It all comes down to this. Years of study and certifications culminate in this moment. You've always known you were good. Now is your chance to prove it. Being an architect isn't easy, but you sure make it look that way. There's only room for one at the top and you know because you built that room.
In Blueprints, you play as one of up to four architects competing to win top prize and sit at the top of the architectural food chain. Everyone will build buildings from a common selection of materials. Upon completion, each building will be judged and prizes as well as awards will be handed out to the best buildings. Whoever has collected the most accolades after constructing three buildings will be the winner.
Flow of Play
To begin each game of Blueprints, you will be randomly assigned a blueprint. Imagine that. The blueprint will give the outline of the building you will construct, though aren't a beholden to it and can deviate if you think it will make for a better building. You are an architect, after all. It's nice to have some guided direction rather than an blank canvas, especially for beginners. You will receive a bonus for building to spec, but it isn't so beneficial that you will be a slave to your blueprint.
Once you've familiarized yourself with your plans it's time to start building. This is done by stacking dice and creating physical structures on top of your blueprint. Every turn you select a single die from a central collection of common materials and place it on your blueprint. There are only a few rules when constructing. Once you've placed a die, you can never move it. Also, when stacking dice, you must do so in ascending numerical order. You cannot place a lower numbered die on top of higher numbered one. This means that lower numbered material dice are generally more valuable earlier in the construction process.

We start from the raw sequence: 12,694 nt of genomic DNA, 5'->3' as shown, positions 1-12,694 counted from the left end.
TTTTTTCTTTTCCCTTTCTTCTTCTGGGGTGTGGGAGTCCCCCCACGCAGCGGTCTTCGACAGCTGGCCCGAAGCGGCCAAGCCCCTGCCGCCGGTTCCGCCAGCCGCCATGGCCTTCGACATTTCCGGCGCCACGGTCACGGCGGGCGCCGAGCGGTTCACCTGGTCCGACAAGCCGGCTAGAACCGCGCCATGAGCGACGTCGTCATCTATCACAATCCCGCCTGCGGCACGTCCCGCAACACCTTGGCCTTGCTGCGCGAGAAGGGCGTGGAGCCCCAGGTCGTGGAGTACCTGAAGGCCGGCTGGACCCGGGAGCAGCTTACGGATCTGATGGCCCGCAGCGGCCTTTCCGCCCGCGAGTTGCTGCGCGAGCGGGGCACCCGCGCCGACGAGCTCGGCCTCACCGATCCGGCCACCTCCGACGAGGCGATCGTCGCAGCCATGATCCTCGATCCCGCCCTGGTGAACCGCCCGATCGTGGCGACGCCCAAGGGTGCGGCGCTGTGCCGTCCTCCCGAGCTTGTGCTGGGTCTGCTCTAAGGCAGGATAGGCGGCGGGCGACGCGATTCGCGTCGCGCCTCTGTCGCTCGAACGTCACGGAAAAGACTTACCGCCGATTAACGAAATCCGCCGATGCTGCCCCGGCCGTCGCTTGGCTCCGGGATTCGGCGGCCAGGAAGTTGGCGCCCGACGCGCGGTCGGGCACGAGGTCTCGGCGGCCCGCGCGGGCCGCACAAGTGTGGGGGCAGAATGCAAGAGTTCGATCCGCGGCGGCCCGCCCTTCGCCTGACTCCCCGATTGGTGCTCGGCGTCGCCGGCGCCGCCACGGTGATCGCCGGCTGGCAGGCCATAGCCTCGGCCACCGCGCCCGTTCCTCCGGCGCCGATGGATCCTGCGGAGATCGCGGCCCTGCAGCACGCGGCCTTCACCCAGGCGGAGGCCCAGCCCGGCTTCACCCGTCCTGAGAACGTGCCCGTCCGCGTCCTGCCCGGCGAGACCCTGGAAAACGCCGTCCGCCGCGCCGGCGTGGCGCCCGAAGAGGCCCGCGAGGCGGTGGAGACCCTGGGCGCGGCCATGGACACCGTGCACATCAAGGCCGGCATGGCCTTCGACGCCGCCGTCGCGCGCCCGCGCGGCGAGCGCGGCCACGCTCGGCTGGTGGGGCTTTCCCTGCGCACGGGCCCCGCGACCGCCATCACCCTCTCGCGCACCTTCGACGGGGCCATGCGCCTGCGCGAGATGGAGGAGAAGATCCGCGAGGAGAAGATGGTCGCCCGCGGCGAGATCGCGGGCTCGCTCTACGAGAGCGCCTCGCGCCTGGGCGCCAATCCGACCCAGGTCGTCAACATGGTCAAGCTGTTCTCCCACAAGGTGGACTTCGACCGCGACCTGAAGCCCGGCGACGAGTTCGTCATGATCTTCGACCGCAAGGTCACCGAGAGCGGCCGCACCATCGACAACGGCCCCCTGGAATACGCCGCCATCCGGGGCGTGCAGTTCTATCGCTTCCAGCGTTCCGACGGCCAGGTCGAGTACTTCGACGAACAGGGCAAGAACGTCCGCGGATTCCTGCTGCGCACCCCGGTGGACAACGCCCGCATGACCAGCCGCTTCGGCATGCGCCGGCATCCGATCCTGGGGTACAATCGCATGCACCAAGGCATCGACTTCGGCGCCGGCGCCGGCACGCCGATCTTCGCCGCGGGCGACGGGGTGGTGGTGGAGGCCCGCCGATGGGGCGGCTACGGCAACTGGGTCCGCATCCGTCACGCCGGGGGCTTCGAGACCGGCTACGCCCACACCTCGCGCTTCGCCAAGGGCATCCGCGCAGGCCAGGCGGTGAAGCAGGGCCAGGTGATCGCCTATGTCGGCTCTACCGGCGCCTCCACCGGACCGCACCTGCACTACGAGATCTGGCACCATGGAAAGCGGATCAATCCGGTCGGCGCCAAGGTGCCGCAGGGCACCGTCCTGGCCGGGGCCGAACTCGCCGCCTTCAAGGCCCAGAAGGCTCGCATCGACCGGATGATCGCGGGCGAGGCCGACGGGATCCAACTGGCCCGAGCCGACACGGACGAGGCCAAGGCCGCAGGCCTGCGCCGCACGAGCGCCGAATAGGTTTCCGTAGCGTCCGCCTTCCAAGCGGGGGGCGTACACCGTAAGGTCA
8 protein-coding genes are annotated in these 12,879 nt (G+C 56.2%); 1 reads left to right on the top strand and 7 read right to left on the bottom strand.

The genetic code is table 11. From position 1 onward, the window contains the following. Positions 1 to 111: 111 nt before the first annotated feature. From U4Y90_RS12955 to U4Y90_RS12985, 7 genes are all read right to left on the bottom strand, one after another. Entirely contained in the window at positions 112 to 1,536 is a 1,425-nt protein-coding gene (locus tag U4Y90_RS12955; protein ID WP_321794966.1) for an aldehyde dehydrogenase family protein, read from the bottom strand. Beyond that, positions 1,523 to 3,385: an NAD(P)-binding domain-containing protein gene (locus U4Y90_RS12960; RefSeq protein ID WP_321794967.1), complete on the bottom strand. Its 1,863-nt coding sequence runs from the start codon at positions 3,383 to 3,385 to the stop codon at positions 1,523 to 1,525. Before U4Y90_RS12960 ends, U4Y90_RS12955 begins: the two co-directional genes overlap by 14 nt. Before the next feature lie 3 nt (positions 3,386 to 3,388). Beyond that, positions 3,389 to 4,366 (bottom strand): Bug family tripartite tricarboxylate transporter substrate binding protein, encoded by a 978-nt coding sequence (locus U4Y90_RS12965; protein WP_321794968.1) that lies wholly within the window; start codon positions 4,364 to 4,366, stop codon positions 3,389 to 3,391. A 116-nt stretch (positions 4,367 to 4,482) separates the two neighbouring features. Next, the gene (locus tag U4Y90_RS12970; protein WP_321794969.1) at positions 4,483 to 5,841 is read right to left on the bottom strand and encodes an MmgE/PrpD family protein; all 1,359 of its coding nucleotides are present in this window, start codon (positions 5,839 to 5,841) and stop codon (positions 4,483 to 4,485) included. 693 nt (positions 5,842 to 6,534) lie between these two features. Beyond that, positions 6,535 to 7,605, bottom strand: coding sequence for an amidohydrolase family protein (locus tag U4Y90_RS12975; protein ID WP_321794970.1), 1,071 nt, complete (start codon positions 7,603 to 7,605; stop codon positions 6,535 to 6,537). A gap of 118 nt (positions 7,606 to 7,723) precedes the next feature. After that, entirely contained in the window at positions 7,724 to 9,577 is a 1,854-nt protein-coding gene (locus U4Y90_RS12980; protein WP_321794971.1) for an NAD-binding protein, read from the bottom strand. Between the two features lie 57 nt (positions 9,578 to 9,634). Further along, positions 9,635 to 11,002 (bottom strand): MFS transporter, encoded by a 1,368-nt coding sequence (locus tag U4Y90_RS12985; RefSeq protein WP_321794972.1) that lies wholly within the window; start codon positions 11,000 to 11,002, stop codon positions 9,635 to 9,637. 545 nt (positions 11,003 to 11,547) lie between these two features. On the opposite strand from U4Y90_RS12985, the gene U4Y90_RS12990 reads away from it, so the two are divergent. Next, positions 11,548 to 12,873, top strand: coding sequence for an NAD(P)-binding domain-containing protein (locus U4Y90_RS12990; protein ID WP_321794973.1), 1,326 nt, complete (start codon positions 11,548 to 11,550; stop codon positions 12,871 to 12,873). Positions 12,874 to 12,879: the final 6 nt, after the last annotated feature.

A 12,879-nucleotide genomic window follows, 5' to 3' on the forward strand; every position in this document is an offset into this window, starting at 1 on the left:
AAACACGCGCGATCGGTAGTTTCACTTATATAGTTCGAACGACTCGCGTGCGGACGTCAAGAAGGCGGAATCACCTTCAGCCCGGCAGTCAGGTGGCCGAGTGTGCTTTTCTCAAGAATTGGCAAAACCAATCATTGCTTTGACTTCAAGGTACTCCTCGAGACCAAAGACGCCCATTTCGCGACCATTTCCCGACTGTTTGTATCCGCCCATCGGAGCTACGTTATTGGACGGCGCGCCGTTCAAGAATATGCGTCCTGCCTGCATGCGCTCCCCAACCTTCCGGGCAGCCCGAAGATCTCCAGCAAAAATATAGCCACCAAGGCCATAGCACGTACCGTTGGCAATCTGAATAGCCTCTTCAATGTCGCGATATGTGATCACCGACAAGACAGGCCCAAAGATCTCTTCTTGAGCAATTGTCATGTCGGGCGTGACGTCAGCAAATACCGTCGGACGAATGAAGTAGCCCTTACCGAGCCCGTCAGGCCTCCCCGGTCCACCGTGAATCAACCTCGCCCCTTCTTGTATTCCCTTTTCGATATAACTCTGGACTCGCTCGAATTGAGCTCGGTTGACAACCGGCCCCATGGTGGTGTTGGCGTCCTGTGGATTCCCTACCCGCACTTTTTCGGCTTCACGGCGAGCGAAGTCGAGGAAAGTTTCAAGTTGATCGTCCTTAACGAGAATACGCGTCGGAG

Material die are also color coded according to the material they represent. Black is stone, clear is glass, orange is wood and green is recycled materials. Selecting the right materials for your building is key to winning prizes and awards.
Selecting your material die is the central decision to be made in Blueprints. And there are quite a few things to consider for such a simple action. Do you follow your blueprint to the letter or do you deviate? Will that wood die be there for you next time or do you take it now? Do you take the high point glass die early even though it might make it difficult to build later?
And though there are a lot of things to consider, Blueprints does involve rolling dice randomly chosen from a bag. This limits long term planning and rewards you for adapting to what's available in the moment. Blueprints is a game about thinking on your feet, taking decisive actions and being able to live with them.
You and Me and Him and Her
The nature of your material selection decision changes depending on the number of players at the table. In a two player game it isn't too difficult to remember what your opponent has chosen and get a general idea of what they are building behind their screen. Selecting die to deny your opponent becomes a critical consideration. Whereas in a three or four player game, it's much more difficult to remember what everyone is building and you are much more focused on your own construct. There are also more dice being selected between your turns, making any long term planning that much more difficult. The two player game is more confrontational and deliberate. Three and four player games are looser and more tactical.